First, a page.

I keep bitching about the cliché that is tuna tartare, & I keep encountering exceptions to the rule—maybe to the point of disproving rather than proving it. Among them, the one with tabbouleh & mint chimichurri at Summit at the Broadmoor comes to mind; so does Limon’s version with quinoa, black olive tapenade & avocado-lime mousse. And now, so does Second Home’s very simple, very fresh & very generous portion with wonton chips.

That said, it also made me pine for the seared tuna noodle casserole I still remember fondly from my 1st visit 2 years ago. That dish was a keeper; were it to make a comeback, I’d be returning even more frequently than I intend to now, the lush at the bar regaling passers-through with wild tales of adventure & romance over drinks like this juicy, invigorating blend of Lillet with Meyer lemon, parsley & cucumber,

enjoying the feeling Second Home provides of being far-flung just moments from my real home.

Second Home Kitchen & Bar on Urbanspoon

Lou’s Food Bar: The Second Time’s The Big Old Charm

So yeah. Somewhere between the chicken & waffles Steuben’s Brandon Biederman rustled up for the Mixed Tastes lecture at the MCA last Friday night—where my pal Adrian Miller gave a fascinating talk on the history of the dish—& the midnight pizza I’m pleading the Liz Lemon 5th on (more about that when I recover from the shame), I hit Lou’s Food Bar for dinner with Mo & Beth. My 1st impression was that my worst nightmare had come true (or 2nd worst, after the one about sleepeating)—that exec chef–owner Frank Bonanno was finally spreading himself too thin. After all, I figured, it had to happen sometime (with the specter of Boston’s Todd English, who began to lose his mojo not long after branching out beyond his first 2 restaurants, ever looming). If not at Osteria Marco, or Bones, or Green Russell, all of which I wholly heart, then when?

Well, I feared, with the 1st bite of the rillettes du jour—in this case pork. Even granting that, at their most basic, rillettes are nothing but the meat in question, the fat of the meat in question, water & salt (more complex recipes may include other spices, wine &/or garlic/onion/shallots), these were way too salty. Though the texture was gorgeous—as smooth as the cream you’d have applied to your face in circular motions after your evening bath if you were a starlet in the golden age of cinema, or that crazy cousin of my father’s who used to dab butter pats on her cheeks at Furr’s Cafeteria—we had to ask for extra pickled onions to balance out the salt. There’s a thin line between enhancement & compensation; accompaniments should offer the former, not the latter.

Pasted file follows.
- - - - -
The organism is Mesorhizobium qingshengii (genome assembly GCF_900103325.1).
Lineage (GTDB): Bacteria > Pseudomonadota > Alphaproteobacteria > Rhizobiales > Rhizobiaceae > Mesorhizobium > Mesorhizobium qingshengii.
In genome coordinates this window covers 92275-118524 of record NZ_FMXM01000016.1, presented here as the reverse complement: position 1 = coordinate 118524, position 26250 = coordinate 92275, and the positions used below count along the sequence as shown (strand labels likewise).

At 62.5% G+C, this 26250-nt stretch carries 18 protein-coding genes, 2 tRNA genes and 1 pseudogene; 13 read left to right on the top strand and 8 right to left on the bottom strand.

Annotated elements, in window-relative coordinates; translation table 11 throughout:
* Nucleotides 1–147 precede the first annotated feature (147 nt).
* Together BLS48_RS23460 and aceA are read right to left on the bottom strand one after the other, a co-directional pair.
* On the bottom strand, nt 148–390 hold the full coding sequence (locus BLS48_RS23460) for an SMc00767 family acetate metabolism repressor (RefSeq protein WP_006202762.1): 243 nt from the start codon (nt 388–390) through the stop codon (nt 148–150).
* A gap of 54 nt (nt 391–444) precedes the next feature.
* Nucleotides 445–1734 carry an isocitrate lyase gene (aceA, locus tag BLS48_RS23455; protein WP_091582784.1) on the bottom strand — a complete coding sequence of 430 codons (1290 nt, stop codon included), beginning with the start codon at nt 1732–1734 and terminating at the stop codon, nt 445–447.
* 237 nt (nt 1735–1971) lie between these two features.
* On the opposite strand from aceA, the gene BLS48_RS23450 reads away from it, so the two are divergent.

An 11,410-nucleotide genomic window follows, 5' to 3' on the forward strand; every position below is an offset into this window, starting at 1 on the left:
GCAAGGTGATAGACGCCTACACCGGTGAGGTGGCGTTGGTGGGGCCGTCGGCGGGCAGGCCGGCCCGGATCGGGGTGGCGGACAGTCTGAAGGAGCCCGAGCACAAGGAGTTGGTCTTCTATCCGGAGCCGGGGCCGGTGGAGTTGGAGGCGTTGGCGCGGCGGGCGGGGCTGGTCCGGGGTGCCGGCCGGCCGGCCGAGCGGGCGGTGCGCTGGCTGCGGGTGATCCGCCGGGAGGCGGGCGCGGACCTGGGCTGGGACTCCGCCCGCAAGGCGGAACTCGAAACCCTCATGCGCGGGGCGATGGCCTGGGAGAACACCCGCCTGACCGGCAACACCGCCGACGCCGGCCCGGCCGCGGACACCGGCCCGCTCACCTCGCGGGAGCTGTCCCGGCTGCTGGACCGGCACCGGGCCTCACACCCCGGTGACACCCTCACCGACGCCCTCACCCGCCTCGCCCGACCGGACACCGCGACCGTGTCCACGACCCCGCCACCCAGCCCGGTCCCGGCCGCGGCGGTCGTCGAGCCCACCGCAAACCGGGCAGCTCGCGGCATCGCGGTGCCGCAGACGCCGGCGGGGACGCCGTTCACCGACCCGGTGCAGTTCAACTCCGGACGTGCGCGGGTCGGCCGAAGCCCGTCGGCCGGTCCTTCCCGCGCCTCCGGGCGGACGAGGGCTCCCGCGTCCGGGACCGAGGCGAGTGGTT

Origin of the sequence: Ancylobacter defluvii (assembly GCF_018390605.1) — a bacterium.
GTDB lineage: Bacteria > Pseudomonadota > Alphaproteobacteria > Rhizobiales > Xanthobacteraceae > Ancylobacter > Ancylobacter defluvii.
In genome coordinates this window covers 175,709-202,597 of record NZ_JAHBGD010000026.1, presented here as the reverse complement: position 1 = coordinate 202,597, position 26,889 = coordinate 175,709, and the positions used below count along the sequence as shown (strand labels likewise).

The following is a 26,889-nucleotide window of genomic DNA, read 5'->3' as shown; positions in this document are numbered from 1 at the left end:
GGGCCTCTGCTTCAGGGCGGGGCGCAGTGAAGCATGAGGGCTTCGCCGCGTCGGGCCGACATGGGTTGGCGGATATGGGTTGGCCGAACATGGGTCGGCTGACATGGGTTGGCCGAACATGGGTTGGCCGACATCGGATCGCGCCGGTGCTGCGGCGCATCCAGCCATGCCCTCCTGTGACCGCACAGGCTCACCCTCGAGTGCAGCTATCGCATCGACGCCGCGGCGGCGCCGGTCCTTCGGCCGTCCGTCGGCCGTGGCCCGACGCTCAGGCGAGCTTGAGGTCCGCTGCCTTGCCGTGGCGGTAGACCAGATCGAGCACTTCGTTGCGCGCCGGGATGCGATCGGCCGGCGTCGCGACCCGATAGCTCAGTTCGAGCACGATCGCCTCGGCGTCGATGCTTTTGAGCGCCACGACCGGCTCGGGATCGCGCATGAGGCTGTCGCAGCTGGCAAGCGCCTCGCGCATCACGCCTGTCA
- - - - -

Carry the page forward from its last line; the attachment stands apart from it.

By that logic, however, I could justify the equally extreme saltiness of the duck confit under the egg in the salade Lyonnaise, tempered as part of a whole with bitter greens & more pickled onions. (On that score, however, I was outnumbered by my companions, who still found it too salty.)

Things got better, if not mind-blowingly awesome, from there. First of all, as a wink-wink gesture, garlic bread is nonetheless fuckin’ heartfelt! Second, as a serious gesture, the selection of 6 housemade sausages is solid. Bursts of cheddar accentuated the otherwise only subtly gamey aspects of venison—& I like it wild, so those were the best bites for me (though for non-game lovers the mildness will be a plus). And, as I’ve already noted in my most recent Dish of the Week post, the sour-meets-unctuous notes of the accompanying bacon sauerkraut really tied the room together (see: compensation vs. enhancement). Same went for the green-curried potatoes with the Thai pork-&-duck sausage (top left, below), which didn’t taste very Thai but did taste very rich. I like rich as much as I like wild. (That’s not, by the way, a double entrendre—I like my men to mostly watch movies & order takeout with me on an old couch.)